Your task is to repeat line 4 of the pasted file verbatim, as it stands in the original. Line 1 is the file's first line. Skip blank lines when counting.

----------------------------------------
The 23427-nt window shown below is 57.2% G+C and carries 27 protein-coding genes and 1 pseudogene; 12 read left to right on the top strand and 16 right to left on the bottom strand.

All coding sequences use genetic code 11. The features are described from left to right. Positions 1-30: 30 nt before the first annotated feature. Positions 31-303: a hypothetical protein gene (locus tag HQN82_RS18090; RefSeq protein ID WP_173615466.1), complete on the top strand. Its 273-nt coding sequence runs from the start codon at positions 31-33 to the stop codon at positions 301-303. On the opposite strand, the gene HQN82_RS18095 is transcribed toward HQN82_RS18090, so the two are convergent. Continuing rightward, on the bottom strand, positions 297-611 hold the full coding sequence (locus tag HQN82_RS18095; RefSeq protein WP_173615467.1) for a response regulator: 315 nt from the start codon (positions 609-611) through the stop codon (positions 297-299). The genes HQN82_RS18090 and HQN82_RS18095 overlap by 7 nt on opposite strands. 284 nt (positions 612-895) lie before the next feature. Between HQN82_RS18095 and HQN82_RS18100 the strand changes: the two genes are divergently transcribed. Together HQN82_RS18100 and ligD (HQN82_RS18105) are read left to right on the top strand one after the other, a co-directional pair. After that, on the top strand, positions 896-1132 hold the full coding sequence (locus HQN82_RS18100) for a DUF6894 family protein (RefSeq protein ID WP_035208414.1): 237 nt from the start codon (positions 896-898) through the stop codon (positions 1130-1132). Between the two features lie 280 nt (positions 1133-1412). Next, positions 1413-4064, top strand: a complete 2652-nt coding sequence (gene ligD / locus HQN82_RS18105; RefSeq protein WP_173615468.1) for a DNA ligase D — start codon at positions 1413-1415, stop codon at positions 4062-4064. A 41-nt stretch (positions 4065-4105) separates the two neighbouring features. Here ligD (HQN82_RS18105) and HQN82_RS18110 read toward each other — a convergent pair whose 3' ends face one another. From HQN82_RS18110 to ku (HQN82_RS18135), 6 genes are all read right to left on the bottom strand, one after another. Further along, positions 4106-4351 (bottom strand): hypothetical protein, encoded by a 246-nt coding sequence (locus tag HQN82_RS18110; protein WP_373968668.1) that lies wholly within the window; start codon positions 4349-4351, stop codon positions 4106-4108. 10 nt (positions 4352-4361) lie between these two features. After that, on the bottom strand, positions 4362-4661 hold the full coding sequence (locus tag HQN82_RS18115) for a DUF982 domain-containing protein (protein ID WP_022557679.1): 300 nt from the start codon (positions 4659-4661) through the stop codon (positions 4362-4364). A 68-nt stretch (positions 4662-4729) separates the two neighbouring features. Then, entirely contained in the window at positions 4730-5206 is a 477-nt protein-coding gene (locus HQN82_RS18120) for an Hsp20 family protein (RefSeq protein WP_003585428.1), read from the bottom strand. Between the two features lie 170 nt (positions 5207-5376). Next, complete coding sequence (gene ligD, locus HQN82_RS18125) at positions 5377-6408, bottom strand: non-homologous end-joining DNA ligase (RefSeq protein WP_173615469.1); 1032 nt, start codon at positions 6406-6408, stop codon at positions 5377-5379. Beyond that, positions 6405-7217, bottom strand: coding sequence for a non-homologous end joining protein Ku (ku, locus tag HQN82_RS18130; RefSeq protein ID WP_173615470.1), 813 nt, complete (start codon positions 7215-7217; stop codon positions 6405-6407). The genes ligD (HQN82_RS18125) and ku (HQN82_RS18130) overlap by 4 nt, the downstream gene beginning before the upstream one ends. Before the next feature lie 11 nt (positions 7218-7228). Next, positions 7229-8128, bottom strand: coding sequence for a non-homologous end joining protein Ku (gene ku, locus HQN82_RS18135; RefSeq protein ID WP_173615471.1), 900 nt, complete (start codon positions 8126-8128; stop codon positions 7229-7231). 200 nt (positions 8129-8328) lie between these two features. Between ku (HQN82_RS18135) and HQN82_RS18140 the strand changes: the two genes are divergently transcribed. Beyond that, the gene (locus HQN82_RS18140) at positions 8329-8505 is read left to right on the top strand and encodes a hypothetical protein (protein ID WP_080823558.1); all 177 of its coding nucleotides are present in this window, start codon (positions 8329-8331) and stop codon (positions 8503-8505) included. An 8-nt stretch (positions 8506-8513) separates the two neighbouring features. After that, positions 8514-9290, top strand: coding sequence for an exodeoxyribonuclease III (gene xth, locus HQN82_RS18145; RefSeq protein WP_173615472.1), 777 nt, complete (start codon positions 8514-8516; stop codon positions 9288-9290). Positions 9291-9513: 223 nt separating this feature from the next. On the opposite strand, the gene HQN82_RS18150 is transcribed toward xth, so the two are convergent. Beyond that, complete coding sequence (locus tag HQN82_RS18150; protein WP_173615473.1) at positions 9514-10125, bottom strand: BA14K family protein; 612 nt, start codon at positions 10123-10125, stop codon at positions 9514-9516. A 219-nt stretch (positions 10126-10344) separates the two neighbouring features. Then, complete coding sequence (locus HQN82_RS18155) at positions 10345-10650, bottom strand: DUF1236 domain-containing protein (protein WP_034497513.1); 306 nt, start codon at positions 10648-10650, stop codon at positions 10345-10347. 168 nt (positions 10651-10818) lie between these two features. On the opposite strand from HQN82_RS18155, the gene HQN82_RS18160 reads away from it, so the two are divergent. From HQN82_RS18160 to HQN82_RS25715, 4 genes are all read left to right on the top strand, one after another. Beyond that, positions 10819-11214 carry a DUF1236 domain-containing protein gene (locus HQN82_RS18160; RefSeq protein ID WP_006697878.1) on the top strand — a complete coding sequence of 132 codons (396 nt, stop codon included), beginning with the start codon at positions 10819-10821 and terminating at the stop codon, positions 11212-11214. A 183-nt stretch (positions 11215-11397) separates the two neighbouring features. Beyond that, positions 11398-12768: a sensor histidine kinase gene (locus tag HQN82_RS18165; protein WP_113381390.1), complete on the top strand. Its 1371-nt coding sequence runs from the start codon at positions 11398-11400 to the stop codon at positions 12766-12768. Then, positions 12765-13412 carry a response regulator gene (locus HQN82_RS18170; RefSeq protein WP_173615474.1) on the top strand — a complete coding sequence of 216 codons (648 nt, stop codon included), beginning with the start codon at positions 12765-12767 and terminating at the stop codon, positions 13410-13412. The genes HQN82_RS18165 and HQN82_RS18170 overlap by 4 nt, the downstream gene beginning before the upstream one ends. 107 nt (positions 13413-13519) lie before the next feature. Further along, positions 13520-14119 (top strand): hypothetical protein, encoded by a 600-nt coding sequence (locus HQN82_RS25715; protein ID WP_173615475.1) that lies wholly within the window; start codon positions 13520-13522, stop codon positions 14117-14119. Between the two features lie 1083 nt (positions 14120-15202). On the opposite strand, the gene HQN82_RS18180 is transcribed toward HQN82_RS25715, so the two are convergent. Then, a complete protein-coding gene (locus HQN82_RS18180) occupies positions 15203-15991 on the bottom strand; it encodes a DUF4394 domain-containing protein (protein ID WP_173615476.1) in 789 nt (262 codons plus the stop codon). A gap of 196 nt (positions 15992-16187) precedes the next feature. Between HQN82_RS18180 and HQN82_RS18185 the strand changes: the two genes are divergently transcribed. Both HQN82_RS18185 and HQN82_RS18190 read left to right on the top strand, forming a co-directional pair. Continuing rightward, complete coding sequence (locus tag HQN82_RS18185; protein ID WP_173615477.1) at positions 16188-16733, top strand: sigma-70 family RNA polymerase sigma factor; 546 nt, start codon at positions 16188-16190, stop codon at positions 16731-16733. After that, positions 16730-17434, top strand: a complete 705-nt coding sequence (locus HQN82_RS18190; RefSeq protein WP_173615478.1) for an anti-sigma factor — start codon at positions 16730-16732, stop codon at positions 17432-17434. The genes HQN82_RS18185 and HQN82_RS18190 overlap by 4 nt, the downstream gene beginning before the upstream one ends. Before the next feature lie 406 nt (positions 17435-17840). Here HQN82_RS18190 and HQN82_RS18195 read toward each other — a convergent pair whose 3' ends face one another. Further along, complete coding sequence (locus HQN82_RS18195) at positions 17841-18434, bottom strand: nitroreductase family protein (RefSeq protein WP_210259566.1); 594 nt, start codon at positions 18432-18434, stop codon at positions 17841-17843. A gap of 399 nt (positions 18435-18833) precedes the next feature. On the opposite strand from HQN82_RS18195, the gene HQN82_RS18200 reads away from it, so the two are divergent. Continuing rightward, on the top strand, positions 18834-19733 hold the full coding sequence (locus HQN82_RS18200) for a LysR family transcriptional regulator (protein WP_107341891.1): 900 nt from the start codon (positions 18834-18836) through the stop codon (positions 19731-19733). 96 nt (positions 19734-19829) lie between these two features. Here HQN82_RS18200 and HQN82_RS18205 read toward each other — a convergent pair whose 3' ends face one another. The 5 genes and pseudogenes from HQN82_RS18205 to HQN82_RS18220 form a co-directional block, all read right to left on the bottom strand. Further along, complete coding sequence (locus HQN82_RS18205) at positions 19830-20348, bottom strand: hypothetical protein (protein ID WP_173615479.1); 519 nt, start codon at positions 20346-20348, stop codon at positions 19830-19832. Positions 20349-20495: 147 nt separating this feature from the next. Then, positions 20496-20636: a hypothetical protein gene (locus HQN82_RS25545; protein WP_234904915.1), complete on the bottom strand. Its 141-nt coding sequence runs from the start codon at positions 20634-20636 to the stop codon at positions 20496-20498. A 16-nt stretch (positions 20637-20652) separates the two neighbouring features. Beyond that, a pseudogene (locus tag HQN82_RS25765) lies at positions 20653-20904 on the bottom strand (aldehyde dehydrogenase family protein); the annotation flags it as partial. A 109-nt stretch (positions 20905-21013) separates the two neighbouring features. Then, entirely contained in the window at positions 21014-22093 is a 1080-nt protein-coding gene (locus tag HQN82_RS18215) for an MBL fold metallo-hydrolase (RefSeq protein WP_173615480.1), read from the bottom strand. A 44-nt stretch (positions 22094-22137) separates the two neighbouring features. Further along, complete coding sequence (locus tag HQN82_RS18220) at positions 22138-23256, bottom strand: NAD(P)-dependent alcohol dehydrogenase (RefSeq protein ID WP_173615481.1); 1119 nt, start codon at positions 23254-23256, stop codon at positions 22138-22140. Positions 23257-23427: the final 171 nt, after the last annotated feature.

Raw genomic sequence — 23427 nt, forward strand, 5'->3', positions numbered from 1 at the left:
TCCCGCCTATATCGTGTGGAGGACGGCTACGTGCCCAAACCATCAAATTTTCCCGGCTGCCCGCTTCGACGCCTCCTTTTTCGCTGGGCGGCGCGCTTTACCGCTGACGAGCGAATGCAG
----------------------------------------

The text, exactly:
TCCCGCCTATATCGTGTGGAGGACGGCTACGTGCCCAAACCATCAAATTTTCCCGGCTGCCCGCTTCGACGCCTCCTTTTTCGCTGGGCGGCGCGCTTTACCGCTGACGAGCGAATGCAG